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Sellers checklist: All of the necessary papers you need when selling a home

Thursday, April 7, 2022   /   by Bob Cowan

Sellers checklist: All of the necessary papers you need when selling a home

The Documents You Need to Sell a House
Your Home Sold Guaranteed Realty Bob Cowan



Sellers checklist: All of the necessary papers you need when selling a home


Selling a home should be simple and clear. Unfortunately, it is rarely the case, as selling a home requires the completion of various documents.

If you’re ready to sell, here’s a checklist of all the necessary paperwork for a faster, smoother transaction.


Documents required prior to listing your home.

Before you sell or advertise your home for sale, make sure you have the following paperwork ready:

Original sales contract: This is the proof or record of your house purchase from the previous owner.

A professional appraisal from the time you purchased your home: You should also provide updated papers (if any) since the original appraisal, in addition to the previous appraisal.

Mortgage statement: You should also provide updated papers (if any) since the original appraisal, in addition to the previous appraisal. If you have an existing mortgage, you'll need a mortgage statement from your lender or loan provider. It should include the payoff amount, as well as any/all interest that you must consider until your loan is completely paid off. Knowing this can help you in more precisely calculating your estimated home sale proceeds with greater accuracy.

Homeowner’s insurance: You should offer documentation regarding any damages and subsequent repairs done on your house to maintain transparency in your selling transaction and to provide the buyer an idea of the cost of homeowner's insurance. Share proof of your homeowner's insurance as well as any claims record (list of all claims) from the time you bought your house.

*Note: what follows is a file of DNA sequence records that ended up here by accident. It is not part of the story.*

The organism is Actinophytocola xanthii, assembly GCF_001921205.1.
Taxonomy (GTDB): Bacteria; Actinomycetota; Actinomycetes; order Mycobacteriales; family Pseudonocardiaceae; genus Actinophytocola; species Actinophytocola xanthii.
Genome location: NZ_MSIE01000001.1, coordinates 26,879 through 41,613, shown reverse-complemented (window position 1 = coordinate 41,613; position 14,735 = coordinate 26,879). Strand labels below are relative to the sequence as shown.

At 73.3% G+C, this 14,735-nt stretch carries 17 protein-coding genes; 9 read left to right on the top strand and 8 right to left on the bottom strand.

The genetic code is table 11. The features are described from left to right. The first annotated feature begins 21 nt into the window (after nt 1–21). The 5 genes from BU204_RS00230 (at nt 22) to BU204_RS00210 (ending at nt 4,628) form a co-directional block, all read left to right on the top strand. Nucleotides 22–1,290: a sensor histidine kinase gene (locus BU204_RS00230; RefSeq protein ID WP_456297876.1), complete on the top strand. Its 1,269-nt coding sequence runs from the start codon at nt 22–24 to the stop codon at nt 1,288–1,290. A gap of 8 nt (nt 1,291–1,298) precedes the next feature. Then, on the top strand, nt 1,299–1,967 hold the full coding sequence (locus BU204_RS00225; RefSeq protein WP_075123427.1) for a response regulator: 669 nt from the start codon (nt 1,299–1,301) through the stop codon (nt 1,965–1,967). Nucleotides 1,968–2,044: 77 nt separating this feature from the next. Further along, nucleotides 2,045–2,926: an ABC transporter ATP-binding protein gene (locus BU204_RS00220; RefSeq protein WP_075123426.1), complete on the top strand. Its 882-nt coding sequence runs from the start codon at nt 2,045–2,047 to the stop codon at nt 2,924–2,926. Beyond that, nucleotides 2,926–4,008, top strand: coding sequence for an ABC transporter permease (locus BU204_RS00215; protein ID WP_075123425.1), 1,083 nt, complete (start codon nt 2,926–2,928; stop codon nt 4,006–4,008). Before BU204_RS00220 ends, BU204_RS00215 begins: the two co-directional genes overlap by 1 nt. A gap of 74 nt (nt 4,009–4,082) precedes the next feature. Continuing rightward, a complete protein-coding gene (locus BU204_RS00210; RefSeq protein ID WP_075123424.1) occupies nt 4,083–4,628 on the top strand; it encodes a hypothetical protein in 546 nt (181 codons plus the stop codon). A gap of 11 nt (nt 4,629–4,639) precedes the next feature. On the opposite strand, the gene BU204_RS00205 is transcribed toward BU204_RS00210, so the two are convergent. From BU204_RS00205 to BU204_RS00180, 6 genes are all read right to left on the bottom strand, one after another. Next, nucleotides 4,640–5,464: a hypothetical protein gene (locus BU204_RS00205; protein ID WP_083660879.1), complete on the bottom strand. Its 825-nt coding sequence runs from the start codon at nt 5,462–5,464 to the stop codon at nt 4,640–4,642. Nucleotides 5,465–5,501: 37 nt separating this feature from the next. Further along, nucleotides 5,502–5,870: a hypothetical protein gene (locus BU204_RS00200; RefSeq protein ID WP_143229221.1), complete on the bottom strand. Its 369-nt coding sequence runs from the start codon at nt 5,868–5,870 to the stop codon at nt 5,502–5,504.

HOA documents: If you own a home in a development, you're almost certainly a member of the homeowners' association (HOA). If this is the case, make sure to include any terms or costs that the buyer should be aware of before agreeing to a sale. Make copies of the articles of incorporation, rules and regulations, bylaws, and HOA dues amount statements, among other documents.

Home repair and maintenance records: Your home repair and maintenance records detail any work or enhancements you've made to your home over the years. Maintenance receipts, utility maps, and capital improvement receipts are all examples of relevant receipts and paperwork (e.g., kitchen and bath remodels, major additions like roofing work and a swimming pool). However, take note that capital improvements only include any work done that has enhanced or increased your home value. It doesn’t include routine and necessary maintenance and repair work.

Manuals and warranties: If you're selling equipment like a refrigerator, washer, dryer, or dishwasher, make sure you give the buyer the product manuals and warranties.

Previous utility bills: You can also send copies of previous utility bills to give the buyer an idea of how much utilities will cost them monthly or annually.

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Documents required to start selling your home

There are a few additional essential documents you need resolve before you officially start putting your home on the market, including the following:

Comparative market analysis: Your real estate agent should be able to give you with comparable market data, such as a summary or compilation of recent or current house sales in your neighborhood. As a result, you'll be more likely to come up with a viable price approach.